Corrective exercises can increase gluteus medius strength and improve muscle firing patterns. Usually exercises involving a variation of resisted hip abduction are given. However, it is important for clinicians prescribing these exercises to be aware of excessive firing from the TFL when their patient is performing them.
A recent study by Selkowitz et al (2013) looked at gluteus medius and TFL activation during 11 different exercises. The researchers used fine-wire electromyography (EMG) to determine the maximum voluntary isometric contraction (MVIC) of both the gluteus medius and TFL with each exercise. Their report showcased 5 exercises that activated the gluteus maximus and medius muscles without getting as much unwanted TFL activation. Those exercises included the clam exercise, single-leg bridge, hip extension (quadruped) with knee straight and knee bent, and the resisted side-stepping exercise. Specifically regarding the resisted side-stepping exercise, they found significantly lower TFL activation (13.1% MVIC) compared to gluteus medius activation (32.2% MVIC).
Bottom line is resisted side-stepping should be included in any corrective exercise program designed to strengthen the hip abductors. But does the position or posture you take when performing the resisted side-stepping exercise matter?
A study by Berry et al (2015) addressed this question. They had all 24 participants perform the exercise with an elastic resistance band around their ankles in both standing and squatting postures. Like the Selkowitz et al study, these researchers also used fine-wire EMG to determine the MVIC of the gluteus medius and TFL. Interestingly, they found that the EMG activity of the muscles being tested were actually higher in the stance leg rather than the moving one. They also saw that the EMG activity in the gluteus medius was significantly higher in the squat position than the upright position while activity in the TFL was lower in the squat position compared to the upright position.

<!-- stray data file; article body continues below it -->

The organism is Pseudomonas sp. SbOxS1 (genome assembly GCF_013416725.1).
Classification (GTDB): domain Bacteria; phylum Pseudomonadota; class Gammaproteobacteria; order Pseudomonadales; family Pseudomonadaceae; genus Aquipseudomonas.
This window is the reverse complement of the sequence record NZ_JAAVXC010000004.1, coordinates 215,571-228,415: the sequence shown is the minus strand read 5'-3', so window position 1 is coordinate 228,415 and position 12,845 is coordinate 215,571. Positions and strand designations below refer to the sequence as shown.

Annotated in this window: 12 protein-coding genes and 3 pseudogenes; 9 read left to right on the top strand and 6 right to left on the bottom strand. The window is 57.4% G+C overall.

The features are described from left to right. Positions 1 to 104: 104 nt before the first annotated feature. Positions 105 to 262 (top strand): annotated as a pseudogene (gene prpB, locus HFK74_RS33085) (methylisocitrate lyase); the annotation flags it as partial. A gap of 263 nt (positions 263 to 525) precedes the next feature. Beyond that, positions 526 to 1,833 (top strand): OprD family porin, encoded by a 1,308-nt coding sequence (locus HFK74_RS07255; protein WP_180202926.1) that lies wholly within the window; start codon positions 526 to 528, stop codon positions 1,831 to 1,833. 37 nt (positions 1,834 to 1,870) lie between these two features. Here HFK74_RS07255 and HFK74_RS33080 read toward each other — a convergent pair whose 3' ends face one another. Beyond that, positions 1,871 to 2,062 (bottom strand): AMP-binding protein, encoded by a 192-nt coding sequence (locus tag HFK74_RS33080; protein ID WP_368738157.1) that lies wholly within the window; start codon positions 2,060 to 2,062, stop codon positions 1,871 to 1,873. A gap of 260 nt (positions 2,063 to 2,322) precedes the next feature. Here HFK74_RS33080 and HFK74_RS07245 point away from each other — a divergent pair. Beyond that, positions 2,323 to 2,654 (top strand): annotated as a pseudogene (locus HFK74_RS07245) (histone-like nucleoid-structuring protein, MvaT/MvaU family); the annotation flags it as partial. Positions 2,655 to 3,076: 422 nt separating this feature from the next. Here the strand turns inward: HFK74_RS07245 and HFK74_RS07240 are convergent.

So to answer the question…yes! It does matter what position or posture you take when performing the resisted side-stepping exercise. Performing the resisted side-stepping exercise should be done in a squat position rather than an upright one.
But how does this happen? Willcox and Burden (2013) gave a biomechanical explanation for the decreased TFL activity in the squat position. In the squat position the center of mass of the trunk is forward compared to the hip. This creates a hip flexion position and thus reduces the need to activate more muscles involved in hip flexion. Since the TFL acts also as a hip flexor in addition to being a hip abductor, the squat position would reduce the need to activate the TFL in order to stabilize the hip and pelvis. Increased TFL activation would be counterproductive.
I hope you found this blog to be informative. If you have any questions about how chiropractic care could help you, please call Gaitway Chiropractic in north Spokane at (509) 466-1366, request an appointment online, or come by the clinic at 8611 N Division St, Ste A, Spokane, WA 99208.
Selkowitz DM, Beneck GJ, Powers CM. Which exercises target the gluteal muscles while minimizing activation of the tensor fascia lata? electromyographic assessment using fine-wire electrodes. J Orthop Sports Phys Ther. 2013;43(2):54-64.
Berry, Justin W., Theresa S. Lee, Hanna D. Foley, and Cara L. Lewis. "Resisted Side-Stepping: The Effect of Posture on Hip Abductor Muscle Activation." J Orthop Sports Phys Ther Journal of Orthopaedic & Sports Physical Therapy (2015): 1-30.
Willcox EL, Burden AM. The influence of varying hip angle and pelvis position on 531 muscle recruitment patterns of the hip abductor muscles during the clam exercise. J 532 Orthop Sports Phys Ther. 2013;43(5):325-31.
Image: Photographer unknown. (2015, August 6). Participant side-stepping to the right in the squat posture [digital image]. Retrieved from http://www.jospt.org/doi/pdfplus/10.2519/jospt.2015.5888
Dr. Jared Wilson, DC, MS
Dr. Jared Wilson blogs about chiropractic health and other relevant health news. He is an expert in musculoskeletal injuries and functional rehab. He holds a Chiropractic Doctorate degree and a Masters degree in Exercise and Sports Science.